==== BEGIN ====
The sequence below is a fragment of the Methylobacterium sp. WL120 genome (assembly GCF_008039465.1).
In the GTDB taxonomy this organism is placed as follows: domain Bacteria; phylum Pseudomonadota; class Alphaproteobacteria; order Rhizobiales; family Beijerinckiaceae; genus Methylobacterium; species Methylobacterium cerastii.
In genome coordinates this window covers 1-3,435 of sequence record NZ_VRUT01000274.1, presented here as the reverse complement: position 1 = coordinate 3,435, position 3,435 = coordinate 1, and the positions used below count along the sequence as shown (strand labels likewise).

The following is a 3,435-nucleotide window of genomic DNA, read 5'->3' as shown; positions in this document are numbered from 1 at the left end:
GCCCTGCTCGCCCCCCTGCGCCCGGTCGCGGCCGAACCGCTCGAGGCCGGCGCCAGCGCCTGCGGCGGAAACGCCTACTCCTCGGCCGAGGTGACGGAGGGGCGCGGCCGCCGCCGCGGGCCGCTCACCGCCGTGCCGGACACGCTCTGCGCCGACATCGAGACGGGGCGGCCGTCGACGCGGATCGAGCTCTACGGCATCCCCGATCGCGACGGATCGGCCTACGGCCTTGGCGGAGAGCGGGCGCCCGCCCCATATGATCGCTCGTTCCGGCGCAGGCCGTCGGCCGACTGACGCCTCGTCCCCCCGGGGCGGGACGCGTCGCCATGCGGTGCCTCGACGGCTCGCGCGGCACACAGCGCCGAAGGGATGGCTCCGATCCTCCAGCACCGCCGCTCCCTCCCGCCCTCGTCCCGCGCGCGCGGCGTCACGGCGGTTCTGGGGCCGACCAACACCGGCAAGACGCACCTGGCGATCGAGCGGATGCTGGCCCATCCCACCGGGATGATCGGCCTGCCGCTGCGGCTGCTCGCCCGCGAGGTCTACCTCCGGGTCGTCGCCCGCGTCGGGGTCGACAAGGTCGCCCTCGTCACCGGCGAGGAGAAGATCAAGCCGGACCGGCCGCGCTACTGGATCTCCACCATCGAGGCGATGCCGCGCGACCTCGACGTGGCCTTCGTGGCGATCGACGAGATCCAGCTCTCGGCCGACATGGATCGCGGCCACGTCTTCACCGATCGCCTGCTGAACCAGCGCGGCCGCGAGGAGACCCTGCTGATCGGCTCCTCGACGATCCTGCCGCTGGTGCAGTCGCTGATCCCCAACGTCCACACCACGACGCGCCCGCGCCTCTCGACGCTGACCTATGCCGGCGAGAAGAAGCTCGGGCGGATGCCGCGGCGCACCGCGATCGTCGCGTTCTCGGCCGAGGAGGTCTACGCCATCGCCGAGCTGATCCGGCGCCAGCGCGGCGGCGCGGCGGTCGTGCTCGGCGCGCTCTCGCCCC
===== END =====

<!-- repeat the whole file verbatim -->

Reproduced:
The sequence below is a fragment of the Methylobacterium sp. WL120 genome (assembly GCF_008039465.1).
In the GTDB taxonomy this organism is placed as follows: domain Bacteria; phylum Pseudomonadota; class Alphaproteobacteria; order Rhizobiales; family Beijerinckiaceae; genus Methylobacterium; species Methylobacterium cerastii.
In genome coordinates this window covers 1-3,435 of sequence record NZ_VRUT01000274.1, presented here as the reverse complement: position 1 = coordinate 3,435, position 3,435 = coordinate 1, and the positions used below count along the sequence as shown (strand labels likewise).

The following is a 3,435-nucleotide window of genomic DNA, read 5'->3' as shown; positions in this document are numbered from 1 at the left end:
GCCCTGCTCGCCCCCCTGCGCCCGGTCGCGGCCGAACCGCTCGAGGCCGGCGCCAGCGCCTGCGGCGGAAACGCCTACTCCTCGGCCGAGGTGACGGAGGGGCGCGGCCGCCGCCGCGGGCCGCTCACCGCCGTGCCGGACACGCTCTGCGCCGACATCGAGACGGGGCGGCCGTCGACGCGGATCGAGCTCTACGGCATCCCCGATCGCGACGGATCGGCCTACGGCCTTGGCGGAGAGCGGGCGCCCGCCCCATATGATCGCTCGTTCCGGCGCAGGCCGTCGGCCGACTGACGCCTCGTCCCCCCGGGGCGGGACGCGTCGCCATGCGGTGCCTCGACGGCTCGCGCGGCACACAGCGCCGAAGGGATGGCTCCGATCCTCCAGCACCGCCGCTCCCTCCCGCCCTCGTCCCGCGCGCGCGGCGTCACGGCGGTTCTGGGGCCGACCAACACCGGCAAGACGCACCTGGCGATCGAGCGGATGCTGGCCCATCCCACCGGGATGATCGGCCTGCCGCTGCGGCTGCTCGCCCGCGAGGTCTACCTCCGGGTCGTCGCCCGCGTCGGGGTCGACAAGGTCGCCCTCGTCACCGGCGAGGAGAAGATCAAGCCGGACCGGCCGCGCTACTGGATCTCCACCATCGAGGCGATGCCGCGCGACCTCGACGTGGCCTTCGTGGCGATCGACGAGATCCAGCTCTCGGCCGACATGGATCGCGGCCACGTCTTCACCGATCGCCTGCTGAACCAGCGCGGCCGCGAGGAGACCCTGCTGATCGGCTCCTCGACGATCCTGCCGCTGGTGCAGTCGCTGATCCCCAACGTCCACACCACGACGCGCCCGCGCCTCTCGACGCTGACCTATGCCGGCGAGAAGAAGCTCGGGCGGATGCCGCGGCGCACCGCGATCGTCGCGTTCTCGGCCGAGGAGGTCTACGCCATCGCCGAGCTGATCCGGCGCCAGCGCGGCGGCGCGGCGGTCGTGCTCGGCGCGCTCTCGCCCC